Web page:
And he made the greatest shot in the history of the franchise with the go ahead basket in Game 7 of the 2016 Finals.

He will always be a “made man” in Cleveland sports because of that.

But let’s not pretend Irving is perfect and doesn’t have room for improvement.

First, he doesn’t put forth a lot of effort on defense.  We know that many stars pick their spots defensively, and we get that.  That’s happened in the NBA for 40 years or more.

The problem for Irving is he takes entire games off defensively and there is no excuse for that.  As the great John Wooden said, the same skills that make players great on the offensive end can be used to play great defense.

Irving’s quickness can get him to the basket on any possession within a game, so it can be used to stay in front of his man on defense too.

The other criticism of Irving is when James is off the floor, the ball sticks in his hands as he waits for an opening to drive.  On a team who plays its best when the ball moves, this is frustrating to watch.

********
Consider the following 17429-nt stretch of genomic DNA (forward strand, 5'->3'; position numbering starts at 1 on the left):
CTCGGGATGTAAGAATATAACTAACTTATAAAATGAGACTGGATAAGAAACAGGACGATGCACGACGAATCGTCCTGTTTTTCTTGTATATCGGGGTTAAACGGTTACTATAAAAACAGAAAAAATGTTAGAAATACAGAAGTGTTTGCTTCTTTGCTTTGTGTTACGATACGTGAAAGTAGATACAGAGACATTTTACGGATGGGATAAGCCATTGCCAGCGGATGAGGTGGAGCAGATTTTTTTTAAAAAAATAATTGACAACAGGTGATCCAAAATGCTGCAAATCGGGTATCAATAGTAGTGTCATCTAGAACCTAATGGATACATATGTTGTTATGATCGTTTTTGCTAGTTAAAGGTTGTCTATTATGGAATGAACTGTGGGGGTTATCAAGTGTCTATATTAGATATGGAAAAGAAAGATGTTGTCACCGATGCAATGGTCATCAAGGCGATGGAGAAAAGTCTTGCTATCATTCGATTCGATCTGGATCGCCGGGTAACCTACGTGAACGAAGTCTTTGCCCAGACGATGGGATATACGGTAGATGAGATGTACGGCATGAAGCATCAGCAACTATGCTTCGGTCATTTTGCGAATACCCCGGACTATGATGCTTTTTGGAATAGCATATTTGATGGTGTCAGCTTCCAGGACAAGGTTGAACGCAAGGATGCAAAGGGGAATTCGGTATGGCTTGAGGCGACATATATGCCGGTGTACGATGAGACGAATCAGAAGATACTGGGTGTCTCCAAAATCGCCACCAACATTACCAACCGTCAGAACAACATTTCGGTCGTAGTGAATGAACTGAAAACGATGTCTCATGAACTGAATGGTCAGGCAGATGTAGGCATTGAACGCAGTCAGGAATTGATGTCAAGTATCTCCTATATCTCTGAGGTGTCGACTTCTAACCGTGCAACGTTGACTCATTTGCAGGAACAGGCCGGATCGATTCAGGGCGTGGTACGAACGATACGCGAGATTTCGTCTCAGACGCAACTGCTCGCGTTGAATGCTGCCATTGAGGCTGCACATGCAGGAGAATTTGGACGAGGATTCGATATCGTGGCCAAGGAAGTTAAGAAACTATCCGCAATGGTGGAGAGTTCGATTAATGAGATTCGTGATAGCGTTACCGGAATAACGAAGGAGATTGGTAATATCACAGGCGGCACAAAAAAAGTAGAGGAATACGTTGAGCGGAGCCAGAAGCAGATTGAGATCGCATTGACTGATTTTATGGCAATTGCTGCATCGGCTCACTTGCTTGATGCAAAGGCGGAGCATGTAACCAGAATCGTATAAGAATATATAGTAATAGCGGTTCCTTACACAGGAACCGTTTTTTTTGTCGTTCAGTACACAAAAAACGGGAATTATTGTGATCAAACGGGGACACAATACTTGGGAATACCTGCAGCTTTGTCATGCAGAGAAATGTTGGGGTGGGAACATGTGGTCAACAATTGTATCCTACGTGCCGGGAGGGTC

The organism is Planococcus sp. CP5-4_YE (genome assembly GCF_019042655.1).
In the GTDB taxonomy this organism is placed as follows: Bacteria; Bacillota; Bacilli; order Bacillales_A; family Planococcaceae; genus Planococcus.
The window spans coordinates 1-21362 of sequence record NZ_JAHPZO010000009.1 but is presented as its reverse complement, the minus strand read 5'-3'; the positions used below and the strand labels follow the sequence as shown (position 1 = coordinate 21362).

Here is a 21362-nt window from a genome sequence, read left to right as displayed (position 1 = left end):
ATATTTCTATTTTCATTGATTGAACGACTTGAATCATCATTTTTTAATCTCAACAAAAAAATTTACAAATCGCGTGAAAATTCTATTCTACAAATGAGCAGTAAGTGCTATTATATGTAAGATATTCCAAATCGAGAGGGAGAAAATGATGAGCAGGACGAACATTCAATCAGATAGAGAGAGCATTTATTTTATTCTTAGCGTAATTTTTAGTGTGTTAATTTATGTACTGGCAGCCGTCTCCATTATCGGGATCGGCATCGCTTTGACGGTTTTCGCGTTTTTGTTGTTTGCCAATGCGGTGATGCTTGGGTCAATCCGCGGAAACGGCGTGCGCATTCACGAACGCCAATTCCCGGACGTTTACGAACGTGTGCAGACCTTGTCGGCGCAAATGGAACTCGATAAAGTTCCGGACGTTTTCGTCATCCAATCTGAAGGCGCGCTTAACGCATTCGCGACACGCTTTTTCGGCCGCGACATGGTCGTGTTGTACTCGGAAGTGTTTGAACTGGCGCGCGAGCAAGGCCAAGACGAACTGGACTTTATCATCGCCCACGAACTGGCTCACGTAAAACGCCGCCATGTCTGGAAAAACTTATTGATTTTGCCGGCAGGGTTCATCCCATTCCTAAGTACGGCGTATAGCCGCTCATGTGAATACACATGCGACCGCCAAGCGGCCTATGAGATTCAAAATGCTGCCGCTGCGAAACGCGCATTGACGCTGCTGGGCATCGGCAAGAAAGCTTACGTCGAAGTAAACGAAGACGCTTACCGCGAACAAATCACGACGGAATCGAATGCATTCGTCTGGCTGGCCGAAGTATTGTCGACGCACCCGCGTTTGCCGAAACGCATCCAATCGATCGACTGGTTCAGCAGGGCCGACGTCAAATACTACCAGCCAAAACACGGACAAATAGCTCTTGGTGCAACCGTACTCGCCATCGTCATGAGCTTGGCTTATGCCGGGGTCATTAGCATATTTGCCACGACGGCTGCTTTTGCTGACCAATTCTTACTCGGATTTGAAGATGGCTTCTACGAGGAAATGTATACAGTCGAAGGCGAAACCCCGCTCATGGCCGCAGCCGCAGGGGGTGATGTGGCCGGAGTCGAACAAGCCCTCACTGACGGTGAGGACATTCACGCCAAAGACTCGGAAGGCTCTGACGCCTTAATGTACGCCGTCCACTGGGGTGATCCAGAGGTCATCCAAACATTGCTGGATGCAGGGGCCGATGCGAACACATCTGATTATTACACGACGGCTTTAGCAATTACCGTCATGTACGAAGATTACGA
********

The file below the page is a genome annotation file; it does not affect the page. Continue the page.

Check out these numbers from last season:

When Kyrie has 10+ assists in a game:  Cavs record is 8-0
9+ assists:  11-2
8+ assists:  12-5
7+ assists:  20-7
3 or less assists:  6-10

When Irving takes 25 or more shots in a game, the wine and gold is just 4-5.  There is no mistaking that when Kyrie Irving is moving the ball, the Cavaliers are a much better team.

And by the way, in those 10+ assist games?  Irving scored more than 25 points in five of them.  The ability to score and pass is there.

Because he is so gifted and just 25 years old, we have confidence that Irving will continue to improve and learn the game.

On the other hand, if you view his game realistically, he isn’t one of the top five point guards in the NBA.  We would rank Stephen Curry, Chris Paul, John Wall, Russell Westbrook, and James Harden better than the Cavs’ point guard.

Would our choice be to trade Irving?  No, but we wouldn’t deal Kevin Love either.  We are just saying that anyone can be tradeable if it makes the team better, and that Irving shouldn’t be untouchable because he made “The Shot”.

He’s not in the same class as LeBron James, yet.

JK

 

Cavs Need To Try Something New Now.